On a weekend trip to buffalo from Toronto we made a pit stop at Niagara Falls on the Canadian side. I took this shot with my nexus 5 smartphone. I was randomly shooting the falls themselves from different viewpoints when I happened to get a pretty lucky and interesting shot of this lone seagull on patrol over the falls. I didn't even realize I had captured it in the shot until I went back through the photos a few days later

    Jassen T./National Geographic Traveler Photo Contest

    National Geographic Traveler Photo Contest Entries

    Slide 6

    Incredibly beautiful and extremely remote. Koehn Lake, Mojave Desert, California. Aerial Image.

    Howard Singleton/National Geographic Traveler Photo Contest

    National Geographic Traveler Photo Contest Entries

    Slide 7

    Lucky timing! The oxpecker was originally sitting on hippo's head. I could see the hippo was going into a huge yawn (threat display?) and the oxpecker had to vacate it's perch. When I snapped the pic, the oxpecker appeared on the verge of being inhaled and was perfectly positioned between the massive gaping jaws of the hippo. The oxpecker also appears to be screeching in terror and back-pedaling to avoid being a snack!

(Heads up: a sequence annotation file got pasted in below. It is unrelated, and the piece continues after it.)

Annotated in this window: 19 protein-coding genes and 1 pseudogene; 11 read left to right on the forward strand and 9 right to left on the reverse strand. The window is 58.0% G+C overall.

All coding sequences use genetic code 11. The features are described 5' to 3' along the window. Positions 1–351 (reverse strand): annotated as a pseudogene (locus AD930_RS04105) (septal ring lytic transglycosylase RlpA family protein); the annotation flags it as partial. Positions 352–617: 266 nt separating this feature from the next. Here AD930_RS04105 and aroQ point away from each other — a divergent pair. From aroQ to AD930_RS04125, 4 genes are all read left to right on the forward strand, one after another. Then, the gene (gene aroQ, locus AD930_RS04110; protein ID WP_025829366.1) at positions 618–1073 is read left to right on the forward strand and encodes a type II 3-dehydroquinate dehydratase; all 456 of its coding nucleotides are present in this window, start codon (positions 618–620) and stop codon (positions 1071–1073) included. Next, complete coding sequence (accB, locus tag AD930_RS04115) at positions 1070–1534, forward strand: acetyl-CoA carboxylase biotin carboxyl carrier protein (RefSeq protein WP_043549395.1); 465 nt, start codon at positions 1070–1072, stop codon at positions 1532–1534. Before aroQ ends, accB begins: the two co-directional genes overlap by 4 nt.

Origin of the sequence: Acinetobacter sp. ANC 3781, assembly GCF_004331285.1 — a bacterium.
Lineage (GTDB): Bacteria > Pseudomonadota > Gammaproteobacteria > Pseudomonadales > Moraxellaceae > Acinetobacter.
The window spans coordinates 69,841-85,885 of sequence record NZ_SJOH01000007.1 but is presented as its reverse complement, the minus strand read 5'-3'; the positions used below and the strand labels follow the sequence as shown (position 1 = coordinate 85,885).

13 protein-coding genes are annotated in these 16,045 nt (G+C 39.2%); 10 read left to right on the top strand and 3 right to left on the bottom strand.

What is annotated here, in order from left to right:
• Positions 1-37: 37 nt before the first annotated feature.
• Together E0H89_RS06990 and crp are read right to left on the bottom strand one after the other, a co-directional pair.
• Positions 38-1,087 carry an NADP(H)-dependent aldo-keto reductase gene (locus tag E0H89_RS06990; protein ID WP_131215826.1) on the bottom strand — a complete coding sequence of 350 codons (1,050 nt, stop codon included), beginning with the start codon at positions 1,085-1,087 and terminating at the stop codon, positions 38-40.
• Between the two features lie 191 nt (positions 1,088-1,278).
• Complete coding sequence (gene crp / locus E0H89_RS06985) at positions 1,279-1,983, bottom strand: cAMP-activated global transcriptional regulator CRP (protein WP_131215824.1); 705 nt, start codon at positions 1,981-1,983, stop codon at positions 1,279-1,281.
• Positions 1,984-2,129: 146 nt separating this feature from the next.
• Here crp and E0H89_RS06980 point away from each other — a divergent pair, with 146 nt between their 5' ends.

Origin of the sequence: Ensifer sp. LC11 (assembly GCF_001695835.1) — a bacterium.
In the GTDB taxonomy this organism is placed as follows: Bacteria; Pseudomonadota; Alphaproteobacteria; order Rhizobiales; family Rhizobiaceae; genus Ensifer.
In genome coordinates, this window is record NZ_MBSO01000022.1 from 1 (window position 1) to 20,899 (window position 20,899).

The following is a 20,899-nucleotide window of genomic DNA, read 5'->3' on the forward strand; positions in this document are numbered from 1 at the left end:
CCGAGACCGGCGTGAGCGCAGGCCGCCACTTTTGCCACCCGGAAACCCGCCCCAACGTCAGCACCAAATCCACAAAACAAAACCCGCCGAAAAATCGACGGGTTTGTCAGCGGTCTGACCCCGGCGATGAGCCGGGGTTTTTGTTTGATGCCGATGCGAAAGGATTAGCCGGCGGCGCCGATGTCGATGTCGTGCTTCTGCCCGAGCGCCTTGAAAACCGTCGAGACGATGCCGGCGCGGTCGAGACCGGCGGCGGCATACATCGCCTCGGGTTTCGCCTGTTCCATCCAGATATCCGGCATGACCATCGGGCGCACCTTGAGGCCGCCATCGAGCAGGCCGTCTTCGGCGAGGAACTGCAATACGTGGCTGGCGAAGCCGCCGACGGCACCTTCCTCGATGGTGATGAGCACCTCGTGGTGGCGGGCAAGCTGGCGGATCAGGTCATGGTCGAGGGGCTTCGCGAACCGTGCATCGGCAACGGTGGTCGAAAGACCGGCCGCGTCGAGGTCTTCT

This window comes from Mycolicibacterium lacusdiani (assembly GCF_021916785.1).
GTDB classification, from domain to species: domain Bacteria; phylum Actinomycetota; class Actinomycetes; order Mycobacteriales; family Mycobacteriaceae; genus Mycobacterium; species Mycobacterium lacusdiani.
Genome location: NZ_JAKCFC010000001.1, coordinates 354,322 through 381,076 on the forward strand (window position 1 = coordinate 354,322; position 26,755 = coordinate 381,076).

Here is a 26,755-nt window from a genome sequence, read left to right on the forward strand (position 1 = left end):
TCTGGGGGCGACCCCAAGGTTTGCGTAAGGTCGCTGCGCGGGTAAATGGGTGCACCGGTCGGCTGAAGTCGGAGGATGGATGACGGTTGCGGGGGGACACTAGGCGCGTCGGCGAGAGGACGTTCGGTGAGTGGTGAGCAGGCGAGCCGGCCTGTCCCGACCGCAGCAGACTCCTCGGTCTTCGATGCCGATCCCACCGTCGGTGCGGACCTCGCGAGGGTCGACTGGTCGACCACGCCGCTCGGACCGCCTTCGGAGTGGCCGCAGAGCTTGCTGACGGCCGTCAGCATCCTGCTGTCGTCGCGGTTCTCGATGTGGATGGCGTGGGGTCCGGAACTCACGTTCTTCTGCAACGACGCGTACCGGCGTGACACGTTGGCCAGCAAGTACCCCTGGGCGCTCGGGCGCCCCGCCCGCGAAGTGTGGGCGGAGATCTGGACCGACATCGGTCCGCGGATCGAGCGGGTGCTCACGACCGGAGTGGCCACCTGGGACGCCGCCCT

Abrar Mohsin/National Geographic Traveler Photo Contest

    National Geographic Traveler Photo Contest Entries

    Slide 8

    The Yetis of Nepal - The Aghoris as they are called are marked by colorful body paint and clothes

    Madeline Crowley/National Geographic Traveler Photo Contest

    National Geographic Traveler Photo Contest Entries

    Slide 9

    Taken from a zodiac raft on a painfully cold, rainy day

    Ian Bird/National Geographic Traveler Photo Contest

    National Geographic Traveler Photo Contest Entries

    Slide 10

    This wave is situated right near the CBD of Sydney. Some describe it as the most dangerous wave in Australia, due to it breaking on barnacle covered rocks only a few feet deep and only ten metres from the cliff face. If you fall off you could find yourself in a life and death situation. This photo was taken 300 feet directly above the wave from a helicopter, just as the surfer is pulling into the lip of the barrel.

  • Recent Slide Shows

Comments

0 Comments

Comment Preview

Your name will appear as username ( settings | log out )

You may use these HTML tags and attributes: <a href=""> <b> <em> <strong> <i> <blockquote>